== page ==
Time keeps ticking on Iran’s nukes

Tick … tock. By the time this year’s senior class graduates in the spring, Iran, the world’s largest sponsor of international terrorism, could possess an advanced missile program capable of wreaking havoc on its targets. While Iran already does have a missile program, the concern is that the range of these missiles will increase to such a distance as to pose a direct threat to U.S. interests abroad. So with good reason, the Iranian missile program has increasingly become a threat to international stability, causing great concern among foreign policy leaders both in the United States and abroad.

Today, American and Israeli security experts concur that if current levels of missile technology continue to flow into Iran, within six months Iran could be capable of firing these missiles at its enemies. Fortunately, we might be able to keep Iran from attaining this military leverage. Because much of the technology is imported by Iran from Russia and China, we can concentrate our efforts on the source of this pipeline of technology. So far, we have been unable to convince Russia and China to halt these transfers. Even a personal visit from Vice President Gore could not sway the Russians to stop.

Now Congress is taking the initiative by introducing legislation aimed at stopping Russian and Chinese suppliers to Iran. The Iran Missile Proliferation Sanctions Act of 1997, which has at least 69 co-sponsors in the Senate and at least 150 co-sponsors in the House, requires the president to submit a report to Congress 30 days after enactment listing the foreign entities responsible for contributing to Iran’s missile program. These entities then could be sanctioned by the United States, forcing them to choose between Iran and the United States.

These missiles, with a range of up to 1,000 miles, may seem of little consequence until we realize that we have thousands of troops stationed within that range. Our soldiers will be in serious danger if we allow Iran to acquire this dangerous capability. Furthermore, every enemy of Iran, especially our close Israeli and Persian Gulf allies, has reason to fear that Iran could shoot one of these deadly missiles at their populations.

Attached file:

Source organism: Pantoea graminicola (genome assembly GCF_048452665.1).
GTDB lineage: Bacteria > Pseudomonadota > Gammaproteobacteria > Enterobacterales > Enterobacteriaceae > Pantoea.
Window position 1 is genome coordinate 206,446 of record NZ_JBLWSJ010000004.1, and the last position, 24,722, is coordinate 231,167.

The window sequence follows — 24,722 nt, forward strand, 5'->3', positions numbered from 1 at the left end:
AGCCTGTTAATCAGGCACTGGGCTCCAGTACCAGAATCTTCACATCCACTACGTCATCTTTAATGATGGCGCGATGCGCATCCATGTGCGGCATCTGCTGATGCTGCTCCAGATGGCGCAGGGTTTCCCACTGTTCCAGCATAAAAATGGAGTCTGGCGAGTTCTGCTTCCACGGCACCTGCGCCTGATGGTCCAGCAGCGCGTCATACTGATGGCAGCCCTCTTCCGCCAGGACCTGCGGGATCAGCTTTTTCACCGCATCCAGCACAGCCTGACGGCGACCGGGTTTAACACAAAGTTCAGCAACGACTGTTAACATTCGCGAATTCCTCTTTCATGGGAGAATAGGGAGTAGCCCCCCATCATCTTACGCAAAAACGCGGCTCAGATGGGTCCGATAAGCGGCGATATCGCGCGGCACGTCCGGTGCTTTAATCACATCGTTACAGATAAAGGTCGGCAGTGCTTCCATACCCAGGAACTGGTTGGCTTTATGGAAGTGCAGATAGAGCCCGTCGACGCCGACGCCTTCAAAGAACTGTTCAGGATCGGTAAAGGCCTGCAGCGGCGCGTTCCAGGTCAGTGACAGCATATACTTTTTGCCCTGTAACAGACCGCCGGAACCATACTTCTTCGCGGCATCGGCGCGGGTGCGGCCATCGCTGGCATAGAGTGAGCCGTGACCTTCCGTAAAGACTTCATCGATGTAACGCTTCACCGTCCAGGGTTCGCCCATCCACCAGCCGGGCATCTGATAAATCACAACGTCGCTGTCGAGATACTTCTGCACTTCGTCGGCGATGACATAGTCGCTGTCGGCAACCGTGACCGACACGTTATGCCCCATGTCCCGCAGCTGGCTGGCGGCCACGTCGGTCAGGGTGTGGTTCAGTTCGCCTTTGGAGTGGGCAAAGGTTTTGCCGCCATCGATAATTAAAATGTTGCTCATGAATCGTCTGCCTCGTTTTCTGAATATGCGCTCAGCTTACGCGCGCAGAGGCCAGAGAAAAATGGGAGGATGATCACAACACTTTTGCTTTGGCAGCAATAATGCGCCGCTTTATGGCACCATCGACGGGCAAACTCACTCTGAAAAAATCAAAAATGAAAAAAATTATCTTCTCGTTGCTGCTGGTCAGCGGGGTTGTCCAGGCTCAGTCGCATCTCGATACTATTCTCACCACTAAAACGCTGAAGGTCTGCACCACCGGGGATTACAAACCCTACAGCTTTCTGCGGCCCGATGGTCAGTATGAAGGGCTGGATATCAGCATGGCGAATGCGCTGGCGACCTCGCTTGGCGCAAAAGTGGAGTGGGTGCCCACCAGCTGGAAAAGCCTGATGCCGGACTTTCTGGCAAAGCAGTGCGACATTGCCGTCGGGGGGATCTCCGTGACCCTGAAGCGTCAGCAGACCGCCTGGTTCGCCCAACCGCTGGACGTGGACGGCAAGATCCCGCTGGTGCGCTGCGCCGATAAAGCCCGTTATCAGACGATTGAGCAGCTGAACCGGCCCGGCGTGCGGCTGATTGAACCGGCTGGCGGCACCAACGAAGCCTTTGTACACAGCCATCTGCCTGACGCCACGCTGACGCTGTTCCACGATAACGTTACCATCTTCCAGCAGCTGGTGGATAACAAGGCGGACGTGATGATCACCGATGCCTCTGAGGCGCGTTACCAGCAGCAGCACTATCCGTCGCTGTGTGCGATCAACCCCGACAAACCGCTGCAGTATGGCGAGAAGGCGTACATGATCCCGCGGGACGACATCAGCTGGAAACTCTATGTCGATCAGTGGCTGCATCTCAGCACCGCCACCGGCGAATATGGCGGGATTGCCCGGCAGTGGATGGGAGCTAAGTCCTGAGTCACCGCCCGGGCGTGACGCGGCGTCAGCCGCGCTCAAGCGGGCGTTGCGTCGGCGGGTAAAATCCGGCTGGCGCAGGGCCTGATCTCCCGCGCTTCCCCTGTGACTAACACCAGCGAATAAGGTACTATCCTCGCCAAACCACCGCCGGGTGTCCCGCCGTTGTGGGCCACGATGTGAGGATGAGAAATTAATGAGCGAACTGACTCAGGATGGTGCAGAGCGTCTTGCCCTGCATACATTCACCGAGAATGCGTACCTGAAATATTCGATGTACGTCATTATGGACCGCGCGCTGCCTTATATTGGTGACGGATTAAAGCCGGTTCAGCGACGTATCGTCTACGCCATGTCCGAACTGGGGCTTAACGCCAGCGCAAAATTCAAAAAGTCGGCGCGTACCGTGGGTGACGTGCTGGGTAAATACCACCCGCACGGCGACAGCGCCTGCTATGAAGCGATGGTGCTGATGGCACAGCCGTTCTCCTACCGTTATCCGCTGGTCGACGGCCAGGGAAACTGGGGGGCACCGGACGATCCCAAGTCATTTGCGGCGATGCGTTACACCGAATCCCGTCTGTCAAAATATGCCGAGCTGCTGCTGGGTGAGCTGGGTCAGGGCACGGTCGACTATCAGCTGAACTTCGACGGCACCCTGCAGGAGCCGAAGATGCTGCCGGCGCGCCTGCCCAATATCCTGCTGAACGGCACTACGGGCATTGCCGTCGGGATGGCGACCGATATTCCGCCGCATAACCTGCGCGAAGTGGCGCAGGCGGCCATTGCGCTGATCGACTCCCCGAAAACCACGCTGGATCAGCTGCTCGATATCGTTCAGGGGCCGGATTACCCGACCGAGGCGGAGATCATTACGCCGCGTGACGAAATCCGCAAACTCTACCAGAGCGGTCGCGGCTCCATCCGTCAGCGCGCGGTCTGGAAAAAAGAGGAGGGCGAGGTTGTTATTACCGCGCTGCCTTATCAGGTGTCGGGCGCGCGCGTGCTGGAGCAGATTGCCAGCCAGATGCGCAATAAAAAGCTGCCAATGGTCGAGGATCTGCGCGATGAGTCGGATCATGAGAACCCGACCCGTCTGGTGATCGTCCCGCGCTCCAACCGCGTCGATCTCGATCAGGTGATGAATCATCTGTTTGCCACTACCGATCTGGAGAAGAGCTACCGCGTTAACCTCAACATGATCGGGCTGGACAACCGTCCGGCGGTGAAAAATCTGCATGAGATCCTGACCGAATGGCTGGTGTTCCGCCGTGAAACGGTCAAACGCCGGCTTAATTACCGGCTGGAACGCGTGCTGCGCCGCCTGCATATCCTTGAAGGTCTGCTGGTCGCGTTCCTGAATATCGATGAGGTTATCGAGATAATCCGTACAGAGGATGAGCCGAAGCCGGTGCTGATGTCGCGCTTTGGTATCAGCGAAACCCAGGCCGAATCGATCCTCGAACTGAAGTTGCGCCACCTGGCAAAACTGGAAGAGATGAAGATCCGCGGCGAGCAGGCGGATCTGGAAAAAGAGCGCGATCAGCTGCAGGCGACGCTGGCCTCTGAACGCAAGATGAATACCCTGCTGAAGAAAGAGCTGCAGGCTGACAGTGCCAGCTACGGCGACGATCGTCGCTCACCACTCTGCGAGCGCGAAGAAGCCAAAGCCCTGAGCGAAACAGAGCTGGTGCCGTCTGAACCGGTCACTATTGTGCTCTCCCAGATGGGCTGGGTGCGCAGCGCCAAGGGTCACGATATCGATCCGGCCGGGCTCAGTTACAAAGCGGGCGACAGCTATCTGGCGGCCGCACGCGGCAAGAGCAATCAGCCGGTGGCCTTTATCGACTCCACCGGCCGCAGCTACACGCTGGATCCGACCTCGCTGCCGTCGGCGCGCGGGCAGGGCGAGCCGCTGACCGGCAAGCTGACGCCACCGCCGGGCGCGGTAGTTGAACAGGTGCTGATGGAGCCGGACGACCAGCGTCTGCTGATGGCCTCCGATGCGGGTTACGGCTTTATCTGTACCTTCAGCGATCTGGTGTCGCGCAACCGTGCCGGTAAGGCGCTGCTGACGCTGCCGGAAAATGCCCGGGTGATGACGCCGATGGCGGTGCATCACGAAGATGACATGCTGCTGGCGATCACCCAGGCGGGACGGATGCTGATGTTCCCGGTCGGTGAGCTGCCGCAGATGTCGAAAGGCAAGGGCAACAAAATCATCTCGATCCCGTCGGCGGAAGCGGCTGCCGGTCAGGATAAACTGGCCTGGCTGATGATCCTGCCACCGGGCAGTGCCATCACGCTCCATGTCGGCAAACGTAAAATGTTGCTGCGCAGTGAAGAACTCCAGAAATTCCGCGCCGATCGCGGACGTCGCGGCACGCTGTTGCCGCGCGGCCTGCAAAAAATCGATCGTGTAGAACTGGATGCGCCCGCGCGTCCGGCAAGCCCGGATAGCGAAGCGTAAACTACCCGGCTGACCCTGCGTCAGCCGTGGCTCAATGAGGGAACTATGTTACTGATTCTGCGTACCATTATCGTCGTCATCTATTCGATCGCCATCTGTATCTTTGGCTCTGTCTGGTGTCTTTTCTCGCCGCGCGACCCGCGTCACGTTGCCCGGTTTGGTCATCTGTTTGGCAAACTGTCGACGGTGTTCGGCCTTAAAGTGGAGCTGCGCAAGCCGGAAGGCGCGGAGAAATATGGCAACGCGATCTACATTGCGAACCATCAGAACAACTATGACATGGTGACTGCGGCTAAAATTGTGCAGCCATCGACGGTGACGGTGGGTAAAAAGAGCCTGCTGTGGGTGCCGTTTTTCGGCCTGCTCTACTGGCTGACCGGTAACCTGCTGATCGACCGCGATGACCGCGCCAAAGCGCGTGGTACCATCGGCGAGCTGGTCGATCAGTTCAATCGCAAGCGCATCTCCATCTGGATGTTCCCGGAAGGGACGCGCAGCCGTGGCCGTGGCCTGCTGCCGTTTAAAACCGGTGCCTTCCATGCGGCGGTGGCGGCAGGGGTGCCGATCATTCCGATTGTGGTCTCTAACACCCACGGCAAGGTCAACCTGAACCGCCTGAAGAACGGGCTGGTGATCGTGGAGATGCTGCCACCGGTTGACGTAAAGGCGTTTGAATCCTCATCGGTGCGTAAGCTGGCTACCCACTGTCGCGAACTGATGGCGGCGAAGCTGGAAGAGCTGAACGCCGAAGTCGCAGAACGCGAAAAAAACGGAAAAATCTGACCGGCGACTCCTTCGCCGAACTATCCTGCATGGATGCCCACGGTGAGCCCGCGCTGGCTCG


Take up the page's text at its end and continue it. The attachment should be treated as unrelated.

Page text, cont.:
Some people believe that we do not need to fear the Iranian missile threat, contending that Iran recently has shown signs of moderation, as evidenced by the election of Iranian President Mohammed Khatami. However, Khatami has yet to prove that he is the “moderate” some people make him out to be. In fact, U.S. News and World Report stated in September that Khatami is “reportedly eager to accelerate Iran’s military nuclear development program.” I do not believe we can rely on Iran’s “moderation” to ease our conscience regarding the threat of their missile program.

Many American foreign policymakers agree that the Iranian missile threat is one of the greatest challenges to international stability. Leaders from the White House, the State Department, the Defense Department and Congress have admitted that it is now imperative to stop the Iranians before they fully acquire the technological know-how necessary to produce their own deadly weapons.

Now is the time to stop Iran; if we wait any longer, it may be too late. Allowing Iran’s missile program to continue to grow will be a costly error for everyone. If Iran does succeed in attaining this missile capability, time will only tell what the price will be for the rest of the world. Spring is only months away, so by the time we pack up and go home for the summer, there may be a new threat with which the world will have to deal. Tick … tock. Tick … tock.

-The writer is a second-year graduate student in the Elliott School, pursuing an M.A. in international affairs.

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